Those enzymes aren’t the only things going rogue. The bacteria in a person’s guts keep on eating. And without food coming down the gullet, they’ll chew through the gut and whatever else is in their way. “You have a relationship with the bacteria that live in your gut where there’s no oxygen,” Moran explains. “But when you die, no food is coming in. The bacteria get restless and start digesting the host.”

That process is called putrefaction, and it produces the strong, stomach-turning odors we associate with death. “No one talks about how bad [a zombie] smells,” Moran says. “You should be able to smell it coming!”

Bugging bodies

People won’t be the only ones to smell the dead. Help flies in, drawn by the scent. “The blowflies are there first,” explains Nancy Miorelli. “They have sensitive antennae and can smell a body from between 10 and 12 miles [16 and 19 kilometers] away. They show up within minutes.” Miorelli is a science communicator and entomologist — someone who studies insects — in Quito, Ecuador.

Blowflies don’t have a taste for human flesh. But their babies do. Blowflies and other fly species lay eggs on the corpse. Those eggs hatch into maggots, eager to slurp up the liquifying body. “The super goopy stage at the beginning usually has maggots,” Miorelli explains. “It’s all fly [maggots] because flies have a liquid diet.”

The maggots slurp up what the cells and bacteria leave behind. “That leaves your hair, tendons, skin, bones — the tough stuff,” Miorelli says. That tougher material may stick around for longer, but even it eventually gets broken down, too. Beetles arrive to lend a hand — or rather, a mouth. “They have chewing mouth parts, and they can chew and break down the stuff the flies couldn’t do,” she says.

“In perfect conditions,” and without bugs, Moran says, “a body will become skeletonized in one to two years.” But location matters. Warm environments can speed up the process. A lot. “In the Amazon, it’s one to two months.”

Add a few bugs, and, Miorelli says, you can go from months to mere weeks. That doesn’t leave a lot of time for zombie shambling.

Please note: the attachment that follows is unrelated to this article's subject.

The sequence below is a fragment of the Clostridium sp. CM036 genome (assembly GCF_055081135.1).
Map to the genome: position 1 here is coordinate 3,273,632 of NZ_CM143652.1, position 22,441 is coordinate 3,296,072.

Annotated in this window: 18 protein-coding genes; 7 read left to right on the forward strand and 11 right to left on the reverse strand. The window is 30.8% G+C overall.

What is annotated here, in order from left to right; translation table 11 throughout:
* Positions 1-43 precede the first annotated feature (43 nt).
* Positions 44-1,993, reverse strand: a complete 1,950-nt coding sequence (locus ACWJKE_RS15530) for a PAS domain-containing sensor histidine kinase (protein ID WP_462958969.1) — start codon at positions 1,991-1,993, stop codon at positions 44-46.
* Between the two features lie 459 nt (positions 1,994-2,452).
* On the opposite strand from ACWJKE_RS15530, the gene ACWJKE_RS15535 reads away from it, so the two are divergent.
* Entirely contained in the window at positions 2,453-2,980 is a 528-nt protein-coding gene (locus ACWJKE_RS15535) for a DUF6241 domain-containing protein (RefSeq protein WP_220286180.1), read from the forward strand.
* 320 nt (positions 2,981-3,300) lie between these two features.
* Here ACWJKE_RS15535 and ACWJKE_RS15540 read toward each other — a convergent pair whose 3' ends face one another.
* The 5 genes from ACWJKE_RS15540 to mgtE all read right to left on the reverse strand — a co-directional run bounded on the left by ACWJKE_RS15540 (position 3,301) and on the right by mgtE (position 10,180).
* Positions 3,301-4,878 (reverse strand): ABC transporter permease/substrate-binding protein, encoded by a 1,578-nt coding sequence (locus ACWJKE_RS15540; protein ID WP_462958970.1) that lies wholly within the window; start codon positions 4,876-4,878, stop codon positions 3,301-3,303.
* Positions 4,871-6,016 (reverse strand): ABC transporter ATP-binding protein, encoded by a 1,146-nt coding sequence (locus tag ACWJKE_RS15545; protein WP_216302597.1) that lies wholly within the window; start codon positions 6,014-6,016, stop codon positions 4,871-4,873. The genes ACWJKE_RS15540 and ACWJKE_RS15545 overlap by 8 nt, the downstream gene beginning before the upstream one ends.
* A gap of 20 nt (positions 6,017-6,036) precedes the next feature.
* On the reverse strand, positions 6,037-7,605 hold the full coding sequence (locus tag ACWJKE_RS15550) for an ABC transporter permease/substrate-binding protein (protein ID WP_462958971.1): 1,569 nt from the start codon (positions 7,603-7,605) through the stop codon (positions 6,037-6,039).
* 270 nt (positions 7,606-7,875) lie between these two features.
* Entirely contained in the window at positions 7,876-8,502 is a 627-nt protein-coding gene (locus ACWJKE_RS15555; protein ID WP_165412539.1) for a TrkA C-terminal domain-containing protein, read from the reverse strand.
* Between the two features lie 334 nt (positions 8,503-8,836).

The position of the corpse also matters. Maggots are legless, worm-shaped larvae, so they tend to fall off surfaces that aren’t flat. If a body is lying down, decay it would be faster because the maggots wouldn’t fall off. If the zombie were walking, though, “they would be leaving a trail of maggots,” Miorelli says.

A cool environment can slow the process. Microbes and bugs alike work best in warm weather. Cold weather could help a zombie hold itself together for much longer — months or even years. “Antarctica, parts of Canada, that’s where zombies would be scary,” Miorelli says.

But Moran is reassuring. Even when dead bodies stay fresh, they won’t ever be coming for your brains. “If a person is truly dead … there’s no shuffling after somebody,” Moran says. “If they’re shuffling, they’re not technically dead.”

So movies, books and games about the undead shouldn’t keep you up at night, she says. Biology and bugs have zombies well in hand. “You shouldn’t lose sleep over zombies.”


Technically Fiction is a blog that finds the science in the realm of the fantastic. Have a comment or a suggestion for a future post? Send an email to sns@sciencenews.org.

Bethany is the staff writer at Science News for Students. She has a Ph.D. in physiology and pharmacology from Wake Forest University School of Medicine.